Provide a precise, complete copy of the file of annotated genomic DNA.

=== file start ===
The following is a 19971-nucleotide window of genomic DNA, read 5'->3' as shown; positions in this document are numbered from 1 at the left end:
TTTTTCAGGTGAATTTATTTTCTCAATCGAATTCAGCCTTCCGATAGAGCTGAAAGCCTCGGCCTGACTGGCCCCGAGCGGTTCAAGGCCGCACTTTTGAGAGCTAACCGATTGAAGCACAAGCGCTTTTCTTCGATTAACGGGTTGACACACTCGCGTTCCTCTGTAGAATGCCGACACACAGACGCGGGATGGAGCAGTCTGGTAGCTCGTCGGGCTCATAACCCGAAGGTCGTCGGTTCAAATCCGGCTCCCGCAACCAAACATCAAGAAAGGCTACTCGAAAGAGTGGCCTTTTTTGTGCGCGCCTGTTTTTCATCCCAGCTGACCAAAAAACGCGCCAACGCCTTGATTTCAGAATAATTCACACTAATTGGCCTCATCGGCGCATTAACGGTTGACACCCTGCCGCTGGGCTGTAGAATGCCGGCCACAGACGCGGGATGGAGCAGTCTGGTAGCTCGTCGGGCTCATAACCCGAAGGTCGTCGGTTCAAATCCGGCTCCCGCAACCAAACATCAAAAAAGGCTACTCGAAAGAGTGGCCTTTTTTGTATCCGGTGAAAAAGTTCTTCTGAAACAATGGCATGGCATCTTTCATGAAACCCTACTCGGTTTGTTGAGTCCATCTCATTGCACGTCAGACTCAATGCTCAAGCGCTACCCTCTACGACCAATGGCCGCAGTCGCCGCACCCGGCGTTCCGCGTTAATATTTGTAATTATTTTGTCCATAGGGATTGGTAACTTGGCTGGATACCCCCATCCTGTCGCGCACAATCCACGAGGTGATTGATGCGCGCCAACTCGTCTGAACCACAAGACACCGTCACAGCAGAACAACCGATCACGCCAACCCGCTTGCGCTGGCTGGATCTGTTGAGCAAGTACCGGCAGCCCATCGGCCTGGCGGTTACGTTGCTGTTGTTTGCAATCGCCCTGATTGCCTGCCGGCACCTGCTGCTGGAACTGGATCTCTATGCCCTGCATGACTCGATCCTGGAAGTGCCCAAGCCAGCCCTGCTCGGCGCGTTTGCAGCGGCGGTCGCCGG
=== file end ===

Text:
The following is a 19971-nucleotide window of genomic DNA, read 5'->3' as shown; positions in this document are numbered from 1 at the left end:
TTTTTCAGGTGAATTTATTTTCTCAATCGAATTCAGCCTTCCGATAGAGCTGAAAGCCTCGGCCTGACTGGCCCCGAGCGGTTCAAGGCCGCACTTTTGAGAGCTAACCGATTGAAGCACAAGCGCTTTTCTTCGATTAACGGGTTGACACACTCGCGTTCCTCTGTAGAATGCCGACACACAGACGCGGGATGGAGCAGTCTGGTAGCTCGTCGGGCTCATAACCCGAAGGTCGTCGGTTCAAATCCGGCTCCCGCAACCAAACATCAAGAAAGGCTACTCGAAAGAGTGGCCTTTTTTGTGCGCGCCTGTTTTTCATCCCAGCTGACCAAAAAACGCGCCAACGCCTTGATTTCAGAATAATTCACACTAATTGGCCTCATCGGCGCATTAACGGTTGACACCCTGCCGCTGGGCTGTAGAATGCCGGCCACAGACGCGGGATGGAGCAGTCTGGTAGCTCGTCGGGCTCATAACCCGAAGGTCGTCGGTTCAAATCCGGCTCCCGCAACCAAACATCAAAAAAGGCTACTCGAAAGAGTGGCCTTTTTTGTATCCGGTGAAAAAGTTCTTCTGAAACAATGGCATGGCATCTTTCATGAAACCCTACTCGGTTTGTTGAGTCCATCTCATTGCACGTCAGACTCAATGCTCAAGCGCTACCCTCTACGACCAATGGCCGCAGTCGCCGCACCCGGCGTTCCGCGTTAATATTTGTAATTATTTTGTCCATAGGGATTGGTAACTTGGCTGGATACCCCCATCCTGTCGCGCACAATCCACGAGGTGATTGATGCGCGCCAACTCGTCTGAACCACAAGACACCGTCACAGCAGAACAACCGATCACGCCAACCCGCTTGCGCTGGCTGGATCTGTTGAGCAAGTACCGGCAGCCCATCGGCCTGGCGGTTACGTTGCTGTTGTTTGCAATCGCCCTGATTGCCTGCCGGCACCTGCTGCTGGAACTGGATCTCTATGCCCTGCATGACTCGATCCTGGAAGTGCCCAAGCCAGCCCTGCTCGGCGCGTTTGCAGCGGCGGTCGCCGG